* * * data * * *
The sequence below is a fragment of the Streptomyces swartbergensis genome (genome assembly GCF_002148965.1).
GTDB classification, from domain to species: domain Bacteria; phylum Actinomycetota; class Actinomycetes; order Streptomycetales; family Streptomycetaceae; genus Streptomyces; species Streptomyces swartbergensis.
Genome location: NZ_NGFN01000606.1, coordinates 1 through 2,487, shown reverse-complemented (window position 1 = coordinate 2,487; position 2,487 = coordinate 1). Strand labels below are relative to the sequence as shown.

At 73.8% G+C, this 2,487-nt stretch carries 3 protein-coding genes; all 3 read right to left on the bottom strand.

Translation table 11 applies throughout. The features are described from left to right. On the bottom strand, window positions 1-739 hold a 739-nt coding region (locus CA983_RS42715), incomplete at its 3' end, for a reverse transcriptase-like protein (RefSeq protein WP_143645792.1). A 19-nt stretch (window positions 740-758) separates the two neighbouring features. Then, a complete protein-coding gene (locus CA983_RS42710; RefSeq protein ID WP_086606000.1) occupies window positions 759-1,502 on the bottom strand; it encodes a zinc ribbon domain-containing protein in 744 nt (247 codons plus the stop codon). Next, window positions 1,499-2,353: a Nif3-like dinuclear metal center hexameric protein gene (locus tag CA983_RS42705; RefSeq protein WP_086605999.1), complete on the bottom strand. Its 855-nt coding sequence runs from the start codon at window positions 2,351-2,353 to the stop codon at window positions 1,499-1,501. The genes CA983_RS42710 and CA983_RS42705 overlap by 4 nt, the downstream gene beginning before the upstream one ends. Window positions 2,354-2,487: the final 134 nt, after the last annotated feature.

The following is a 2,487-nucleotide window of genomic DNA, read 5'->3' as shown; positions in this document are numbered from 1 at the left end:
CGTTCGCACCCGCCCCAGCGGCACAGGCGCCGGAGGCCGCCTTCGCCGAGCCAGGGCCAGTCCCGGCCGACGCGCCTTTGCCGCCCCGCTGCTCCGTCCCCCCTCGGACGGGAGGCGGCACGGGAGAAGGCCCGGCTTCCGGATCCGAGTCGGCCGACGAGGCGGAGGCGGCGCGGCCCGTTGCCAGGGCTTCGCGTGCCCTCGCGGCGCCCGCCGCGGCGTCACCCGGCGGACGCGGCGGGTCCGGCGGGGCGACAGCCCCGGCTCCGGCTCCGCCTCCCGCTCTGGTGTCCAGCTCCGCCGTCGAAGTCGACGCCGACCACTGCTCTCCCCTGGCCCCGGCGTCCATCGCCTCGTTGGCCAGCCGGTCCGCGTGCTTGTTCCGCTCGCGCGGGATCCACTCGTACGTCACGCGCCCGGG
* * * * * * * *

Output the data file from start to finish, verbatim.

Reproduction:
The sequence below is a fragment of the Streptomyces swartbergensis genome (genome assembly GCF_002148965.1).
GTDB classification, from domain to species: domain Bacteria; phylum Actinomycetota; class Actinomycetes; order Streptomycetales; family Streptomycetaceae; genus Streptomyces; species Streptomyces swartbergensis.
Genome location: NZ_NGFN01000606.1, coordinates 1 through 2,487, shown reverse-complemented (window position 1 = coordinate 2,487; position 2,487 = coordinate 1). Strand labels below are relative to the sequence as shown.

At 73.8% G+C, this 2,487-nt stretch carries 3 protein-coding genes; all 3 read right to left on the bottom strand.

Translation table 11 applies throughout. The features are described from left to right. On the bottom strand, window positions 1-739 hold a 739-nt coding region (locus CA983_RS42715), incomplete at its 3' end, for a reverse transcriptase-like protein (RefSeq protein WP_143645792.1). A 19-nt stretch (window positions 740-758) separates the two neighbouring features. Then, a complete protein-coding gene (locus CA983_RS42710; RefSeq protein ID WP_086606000.1) occupies window positions 759-1,502 on the bottom strand; it encodes a zinc ribbon domain-containing protein in 744 nt (247 codons plus the stop codon). Next, window positions 1,499-2,353: a Nif3-like dinuclear metal center hexameric protein gene (locus tag CA983_RS42705; RefSeq protein WP_086605999.1), complete on the bottom strand. Its 855-nt coding sequence runs from the start codon at window positions 2,351-2,353 to the stop codon at window positions 1,499-1,501. The genes CA983_RS42710 and CA983_RS42705 overlap by 4 nt, the downstream gene beginning before the upstream one ends. Window positions 2,354-2,487: the final 134 nt, after the last annotated feature.

The following is a 2,487-nucleotide window of genomic DNA, read 5'->3' as shown; positions in this document are numbered from 1 at the left end:
CGTTCGCACCCGCCCCAGCGGCACAGGCGCCGGAGGCCGCCTTCGCCGAGCCAGGGCCAGTCCCGGCCGACGCGCCTTTGCCGCCCCGCTGCTCCGTCCCCCCTCGGACGGGAGGCGGCACGGGAGAAGGCCCGGCTTCCGGATCCGAGTCGGCCGACGAGGCGGAGGCGGCGCGGCCCGTTGCCAGGGCTTCGCGTGCCCTCGCGGCGCCCGCCGCGGCGTCACCCGGCGGACGCGGCGGGTCCGGCGGGGCGACAGCCCCGGCTCCGGCTCCGCCTCCCGCTCTGGTGTCCAGCTCCGCCGTCGAAGTCGACGCCGACCACTGCTCTCCCCTGGCCCCGGCGTCCATCGCCTCGTTGGCCAGCCGGTCCGCGTGCTTGTTCCGCTCGCGCGGGATCCACTCGTACGTCACGCGCCCGGG